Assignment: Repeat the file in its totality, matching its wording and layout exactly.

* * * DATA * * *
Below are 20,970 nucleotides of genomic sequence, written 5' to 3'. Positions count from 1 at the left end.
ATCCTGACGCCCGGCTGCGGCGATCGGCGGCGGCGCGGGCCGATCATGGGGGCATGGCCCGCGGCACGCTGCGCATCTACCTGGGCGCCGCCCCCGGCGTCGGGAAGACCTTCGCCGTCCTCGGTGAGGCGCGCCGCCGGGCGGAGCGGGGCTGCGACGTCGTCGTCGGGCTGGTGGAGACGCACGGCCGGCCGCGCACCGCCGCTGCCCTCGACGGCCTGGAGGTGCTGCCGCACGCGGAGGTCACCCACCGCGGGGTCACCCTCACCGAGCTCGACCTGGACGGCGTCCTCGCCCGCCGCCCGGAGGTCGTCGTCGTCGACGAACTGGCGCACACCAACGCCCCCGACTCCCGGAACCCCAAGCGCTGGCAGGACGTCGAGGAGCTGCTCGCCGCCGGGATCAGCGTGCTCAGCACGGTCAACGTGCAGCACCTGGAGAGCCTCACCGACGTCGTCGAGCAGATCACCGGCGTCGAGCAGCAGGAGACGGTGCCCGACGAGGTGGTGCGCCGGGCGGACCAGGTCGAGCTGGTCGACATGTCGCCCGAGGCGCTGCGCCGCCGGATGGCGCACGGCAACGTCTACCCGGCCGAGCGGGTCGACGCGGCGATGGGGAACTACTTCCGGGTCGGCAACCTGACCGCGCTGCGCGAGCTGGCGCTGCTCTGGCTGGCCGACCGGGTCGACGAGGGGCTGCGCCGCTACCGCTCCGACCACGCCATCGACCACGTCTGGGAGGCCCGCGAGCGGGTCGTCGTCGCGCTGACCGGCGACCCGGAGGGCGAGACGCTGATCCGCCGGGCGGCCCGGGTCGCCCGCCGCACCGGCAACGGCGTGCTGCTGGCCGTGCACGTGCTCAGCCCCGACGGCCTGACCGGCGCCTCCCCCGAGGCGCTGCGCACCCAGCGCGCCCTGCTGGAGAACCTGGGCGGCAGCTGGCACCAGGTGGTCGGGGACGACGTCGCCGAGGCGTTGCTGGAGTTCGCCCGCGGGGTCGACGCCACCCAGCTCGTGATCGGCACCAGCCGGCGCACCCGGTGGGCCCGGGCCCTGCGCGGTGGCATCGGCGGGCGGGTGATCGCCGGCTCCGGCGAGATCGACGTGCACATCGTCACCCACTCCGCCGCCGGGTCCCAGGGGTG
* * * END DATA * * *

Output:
Below are 20,970 nucleotides of genomic sequence, written 5' to 3'. Positions count from 1 at the left end.
ATCCTGACGCCCGGCTGCGGCGATCGGCGGCGGCGCGGGCCGATCATGGGGGCATGGCCCGCGGCACGCTGCGCATCTACCTGGGCGCCGCCCCCGGCGTCGGGAAGACCTTCGCCGTCCTCGGTGAGGCGCGCCGCCGGGCGGAGCGGGGCTGCGACGTCGTCGTCGGGCTGGTGGAGACGCACGGCCGGCCGCGCACCGCCGCTGCCCTCGACGGCCTGGAGGTGCTGCCGCACGCGGAGGTCACCCACCGCGGGGTCACCCTCACCGAGCTCGACCTGGACGGCGTCCTCGCCCGCCGCCCGGAGGTCGTCGTCGTCGACGAACTGGCGCACACCAACGCCCCCGACTCCCGGAACCCCAAGCGCTGGCAGGACGTCGAGGAGCTGCTCGCCGCCGGGATCAGCGTGCTCAGCACGGTCAACGTGCAGCACCTGGAGAGCCTCACCGACGTCGTCGAGCAGATCACCGGCGTCGAGCAGCAGGAGACGGTGCCCGACGAGGTGGTGCGCCGGGCGGACCAGGTCGAGCTGGTCGACATGTCGCCCGAGGCGCTGCGCCGCCGGATGGCGCACGGCAACGTCTACCCGGCCGAGCGGGTCGACGCGGCGATGGGGAACTACTTCCGGGTCGGCAACCTGACCGCGCTGCGCGAGCTGGCGCTGCTCTGGCTGGCCGACCGGGTCGACGAGGGGCTGCGCCGCTACCGCTCCGACCACGCCATCGACCACGTCTGGGAGGCCCGCGAGCGGGTCGTCGTCGCGCTGACCGGCGACCCGGAGGGCGAGACGCTGATCCGCCGGGCGGCCCGGGTCGCCCGCCGCACCGGCAACGGCGTGCTGCTGGCCGTGCACGTGCTCAGCCCCGACGGCCTGACCGGCGCCTCCCCCGAGGCGCTGCGCACCCAGCGCGCCCTGCTGGAGAACCTGGGCGGCAGCTGGCACCAGGTGGTCGGGGACGACGTCGCCGAGGCGTTGCTGGAGTTCGCCCGCGGGGTCGACGCCACCCAGCTCGTGATCGGCACCAGCCGGCGCACCCGGTGGGCCCGGGCCCTGCGCGGTGGCATCGGCGGGCGGGTGATCGCCGGCTCCGGCGAGATCGACGTGCACATCGTCACCCACTCCGCCGCCGGGTCCCAGGGGTG